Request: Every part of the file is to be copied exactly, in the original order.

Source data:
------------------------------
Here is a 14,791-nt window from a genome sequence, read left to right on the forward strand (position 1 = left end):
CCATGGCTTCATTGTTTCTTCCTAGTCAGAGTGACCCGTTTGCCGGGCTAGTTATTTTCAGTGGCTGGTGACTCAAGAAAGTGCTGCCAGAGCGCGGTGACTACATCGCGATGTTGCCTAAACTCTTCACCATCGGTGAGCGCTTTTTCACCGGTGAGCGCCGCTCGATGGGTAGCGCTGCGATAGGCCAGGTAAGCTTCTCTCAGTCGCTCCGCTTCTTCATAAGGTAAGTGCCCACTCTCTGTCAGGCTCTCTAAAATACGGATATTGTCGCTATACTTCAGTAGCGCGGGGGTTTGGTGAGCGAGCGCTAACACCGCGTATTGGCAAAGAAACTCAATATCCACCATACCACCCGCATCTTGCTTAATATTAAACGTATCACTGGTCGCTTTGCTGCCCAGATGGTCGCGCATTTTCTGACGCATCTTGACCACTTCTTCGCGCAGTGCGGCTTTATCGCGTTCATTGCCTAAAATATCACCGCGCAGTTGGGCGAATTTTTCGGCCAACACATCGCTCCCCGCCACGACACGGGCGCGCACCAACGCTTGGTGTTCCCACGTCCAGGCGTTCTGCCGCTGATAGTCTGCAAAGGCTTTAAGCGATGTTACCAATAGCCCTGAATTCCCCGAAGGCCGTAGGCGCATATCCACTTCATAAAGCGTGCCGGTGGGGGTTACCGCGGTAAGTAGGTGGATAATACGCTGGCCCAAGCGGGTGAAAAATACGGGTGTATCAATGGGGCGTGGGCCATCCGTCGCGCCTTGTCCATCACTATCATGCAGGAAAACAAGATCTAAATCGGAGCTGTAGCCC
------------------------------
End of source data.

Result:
Here is a 14,791-nt window from a genome sequence, read left to right on the forward strand (position 1 = left end):
CCATGGCTTCATTGTTTCTTCCTAGTCAGAGTGACCCGTTTGCCGGGCTAGTTATTTTCAGTGGCTGGTGACTCAAGAAAGTGCTGCCAGAGCGCGGTGACTACATCGCGATGTTGCCTAAACTCTTCACCATCGGTGAGCGCTTTTTCACCGGTGAGCGCCGCTCGATGGGTAGCGCTGCGATAGGCCAGGTAAGCTTCTCTCAGTCGCTCCGCTTCTTCATAAGGTAAGTGCCCACTCTCTGTCAGGCTCTCTAAAATACGGATATTGTCGCTATACTTCAGTAGCGCGGGGGTTTGGTGAGCGAGCGCTAACACCGCGTATTGGCAAAGAAACTCAATATCCACCATACCACCCGCATCTTGCTTAATATTAAACGTATCACTGGTCGCTTTGCTGCCCAGATGGTCGCGCATTTTCTGACGCATCTTGACCACTTCTTCGCGCAGTGCGGCTTTATCGCGTTCATTGCCTAAAATATCACCGCGCAGTTGGGCGAATTTTTCGGCCAACACATCGCTCCCCGCCACGACACGGGCGCGCACCAACGCTTGGTGTTCCCACGTCCAGGCGTTCTGCCGCTGATAGTCTGCAAAGGCTTTAAGCGATGTTACCAATAGCCCTGAATTCCCCGAAGGCCGTAGGCGCATATCCACTTCATAAAGCGTGCCGGTGGGGGTTACCGCGGTAAGTAGGTGGATAATACGCTGGCCCAAGCGGGTGAAAAATACGGGTGTATCAATGGGGCGTGGGCCATCCGTCGCGCCTTGTCCATCACTATCATGCAGGAAAACAAGATCTAAATCGGAGCTGTAGCCC